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Other names: Pineal gland tumor, Pinealoblastoma

What is pineoblastoma?

Pineoblastoma is a rare brain tumor that may occur in children and young adults. This tumor begins in the pineal gland, a tiny structure found deep in the brain.

About half of all tumors found in the pineal gland are pineoblastomas. Because of their location, these tumors can be hard to treat. Pineoblastoma tumors make up less than 1% of childhood brain tumors. The 5-year survival rate for childhood pineoblastoma ranges from 67–85% in the United States, depending on the type.

The pineal gland releases the hormone melatonin, which controls sleep. Melatonin also helps control the release of reproductive hormones from the pituitary gland, such as luteinizing hormone (LH) and follicle-stimulating hormone (FSH). These hormones are important for fertility and reproductive health. Some treatments for pineoblastoma may affect fertility.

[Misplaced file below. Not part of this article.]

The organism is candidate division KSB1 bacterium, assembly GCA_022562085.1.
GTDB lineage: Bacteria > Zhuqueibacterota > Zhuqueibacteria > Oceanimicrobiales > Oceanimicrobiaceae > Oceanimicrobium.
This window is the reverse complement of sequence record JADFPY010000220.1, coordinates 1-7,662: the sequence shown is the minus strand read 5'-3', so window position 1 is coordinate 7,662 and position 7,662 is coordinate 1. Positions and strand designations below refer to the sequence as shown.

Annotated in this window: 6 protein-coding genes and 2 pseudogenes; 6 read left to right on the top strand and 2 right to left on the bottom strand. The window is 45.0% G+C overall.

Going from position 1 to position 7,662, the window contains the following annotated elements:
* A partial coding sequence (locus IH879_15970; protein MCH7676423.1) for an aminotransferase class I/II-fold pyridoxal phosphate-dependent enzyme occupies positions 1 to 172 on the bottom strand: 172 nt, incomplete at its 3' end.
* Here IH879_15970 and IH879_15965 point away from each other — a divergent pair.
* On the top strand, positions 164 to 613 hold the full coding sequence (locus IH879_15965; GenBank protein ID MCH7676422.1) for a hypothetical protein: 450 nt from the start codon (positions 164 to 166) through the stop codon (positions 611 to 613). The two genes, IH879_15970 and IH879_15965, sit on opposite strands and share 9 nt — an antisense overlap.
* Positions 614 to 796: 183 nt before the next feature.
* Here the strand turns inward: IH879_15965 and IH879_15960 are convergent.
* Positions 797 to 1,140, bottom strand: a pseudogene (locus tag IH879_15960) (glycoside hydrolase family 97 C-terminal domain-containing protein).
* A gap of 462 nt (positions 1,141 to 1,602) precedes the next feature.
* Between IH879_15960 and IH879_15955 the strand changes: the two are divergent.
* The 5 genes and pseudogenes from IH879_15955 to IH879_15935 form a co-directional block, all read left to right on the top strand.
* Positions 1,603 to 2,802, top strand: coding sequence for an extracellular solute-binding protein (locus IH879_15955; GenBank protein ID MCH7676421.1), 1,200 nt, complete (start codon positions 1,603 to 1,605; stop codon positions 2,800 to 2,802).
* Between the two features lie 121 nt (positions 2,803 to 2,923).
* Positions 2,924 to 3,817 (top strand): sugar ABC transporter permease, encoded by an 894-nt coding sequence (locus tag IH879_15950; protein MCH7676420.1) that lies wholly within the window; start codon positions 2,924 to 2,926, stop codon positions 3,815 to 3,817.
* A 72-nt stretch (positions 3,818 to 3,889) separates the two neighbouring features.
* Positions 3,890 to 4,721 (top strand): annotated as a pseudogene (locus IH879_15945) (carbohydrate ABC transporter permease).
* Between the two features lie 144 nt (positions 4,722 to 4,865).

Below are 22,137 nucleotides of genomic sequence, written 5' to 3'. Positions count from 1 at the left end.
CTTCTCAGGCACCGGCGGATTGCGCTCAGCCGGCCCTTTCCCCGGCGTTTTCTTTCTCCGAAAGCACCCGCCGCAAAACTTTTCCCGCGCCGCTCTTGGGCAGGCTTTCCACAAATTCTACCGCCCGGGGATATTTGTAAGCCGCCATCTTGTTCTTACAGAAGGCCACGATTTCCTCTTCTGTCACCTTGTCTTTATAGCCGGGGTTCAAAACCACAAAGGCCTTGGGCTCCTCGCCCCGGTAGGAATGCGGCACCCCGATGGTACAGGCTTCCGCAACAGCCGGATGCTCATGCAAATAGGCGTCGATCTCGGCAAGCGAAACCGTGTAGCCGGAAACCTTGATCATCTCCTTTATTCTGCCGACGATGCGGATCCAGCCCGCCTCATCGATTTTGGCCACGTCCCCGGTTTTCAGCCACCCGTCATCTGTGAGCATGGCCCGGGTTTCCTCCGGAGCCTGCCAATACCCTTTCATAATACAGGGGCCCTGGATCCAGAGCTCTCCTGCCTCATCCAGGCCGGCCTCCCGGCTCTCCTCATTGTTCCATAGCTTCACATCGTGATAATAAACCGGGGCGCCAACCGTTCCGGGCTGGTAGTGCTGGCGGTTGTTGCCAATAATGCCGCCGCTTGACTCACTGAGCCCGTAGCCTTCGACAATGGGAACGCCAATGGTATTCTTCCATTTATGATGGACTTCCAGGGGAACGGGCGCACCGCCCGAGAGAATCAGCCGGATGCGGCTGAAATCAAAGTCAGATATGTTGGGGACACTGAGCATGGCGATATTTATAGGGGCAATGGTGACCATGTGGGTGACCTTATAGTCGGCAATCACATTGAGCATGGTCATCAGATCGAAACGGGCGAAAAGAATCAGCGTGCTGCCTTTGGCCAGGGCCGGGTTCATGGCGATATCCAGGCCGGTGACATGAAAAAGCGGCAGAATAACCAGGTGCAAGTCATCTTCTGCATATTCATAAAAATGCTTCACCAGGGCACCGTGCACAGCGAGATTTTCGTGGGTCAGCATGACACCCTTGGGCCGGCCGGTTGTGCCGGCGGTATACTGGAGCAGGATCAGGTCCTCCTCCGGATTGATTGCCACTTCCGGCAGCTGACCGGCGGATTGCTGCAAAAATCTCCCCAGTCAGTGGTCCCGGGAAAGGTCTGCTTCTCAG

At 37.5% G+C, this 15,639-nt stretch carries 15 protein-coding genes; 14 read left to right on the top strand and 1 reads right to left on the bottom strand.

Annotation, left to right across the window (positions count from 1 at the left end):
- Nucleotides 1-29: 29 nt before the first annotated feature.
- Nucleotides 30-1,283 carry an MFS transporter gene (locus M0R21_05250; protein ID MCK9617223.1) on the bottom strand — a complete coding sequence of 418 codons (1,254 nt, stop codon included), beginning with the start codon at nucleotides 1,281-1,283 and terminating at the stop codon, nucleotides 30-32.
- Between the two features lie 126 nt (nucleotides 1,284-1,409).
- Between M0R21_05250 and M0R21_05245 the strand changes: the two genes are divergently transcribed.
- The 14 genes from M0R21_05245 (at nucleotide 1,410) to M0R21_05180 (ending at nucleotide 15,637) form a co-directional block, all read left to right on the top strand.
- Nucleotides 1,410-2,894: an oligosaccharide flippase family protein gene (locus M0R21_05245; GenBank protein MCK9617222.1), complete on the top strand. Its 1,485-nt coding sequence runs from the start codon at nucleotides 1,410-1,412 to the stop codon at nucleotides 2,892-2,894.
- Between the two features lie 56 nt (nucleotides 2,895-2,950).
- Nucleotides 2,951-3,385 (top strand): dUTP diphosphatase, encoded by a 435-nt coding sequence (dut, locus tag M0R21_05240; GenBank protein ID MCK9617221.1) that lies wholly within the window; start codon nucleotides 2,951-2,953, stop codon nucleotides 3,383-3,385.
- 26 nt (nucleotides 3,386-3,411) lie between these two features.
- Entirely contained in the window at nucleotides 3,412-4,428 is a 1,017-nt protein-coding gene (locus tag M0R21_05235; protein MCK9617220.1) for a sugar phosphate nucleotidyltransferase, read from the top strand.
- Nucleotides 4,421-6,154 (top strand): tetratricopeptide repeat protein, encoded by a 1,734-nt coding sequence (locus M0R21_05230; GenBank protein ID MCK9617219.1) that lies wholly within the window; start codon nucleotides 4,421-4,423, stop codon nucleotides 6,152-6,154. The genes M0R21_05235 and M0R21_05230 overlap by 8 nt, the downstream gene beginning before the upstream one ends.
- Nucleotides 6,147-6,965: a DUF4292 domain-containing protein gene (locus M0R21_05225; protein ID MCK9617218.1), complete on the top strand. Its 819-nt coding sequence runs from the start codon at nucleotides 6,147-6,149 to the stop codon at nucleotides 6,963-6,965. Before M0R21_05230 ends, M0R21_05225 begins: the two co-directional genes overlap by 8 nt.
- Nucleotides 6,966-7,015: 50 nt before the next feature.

Medical illustration of brain anatomy

Pineoblastoma is a rare tumor that develops in the pineal gland in the brain.

Symptoms of pineoblastoma

Signs and symptoms of pineoblastoma depend on the tumor size and if it has spread to other parts of the brain. Often, the growing tumor causes cerebrospinal fluid to build up in the brain, adding pressure. This is known as hydrocephalus. The increased pressure may cause some symptoms that occur with pineal tumors.

Pineoblastoma symptoms may include:

  • Eye pupils are larger than normal or are differing sizes
  • Change in eye movements, especially problems looking up
  • Headache
  • Dehydration
  • Thirsty more than normal
  • Bed-wetting that starts suddenly
  • Frequent urination at night
  • Nausea and vomiting
  • Changes in energy level
  • Tiredness
  • Problems with coordination, balance, or movement
  • Weakness on 1 side of the body
  • Seizures
  • Changes in behavior
  • Slow rate of growth
Medical illustration of hydrocephalus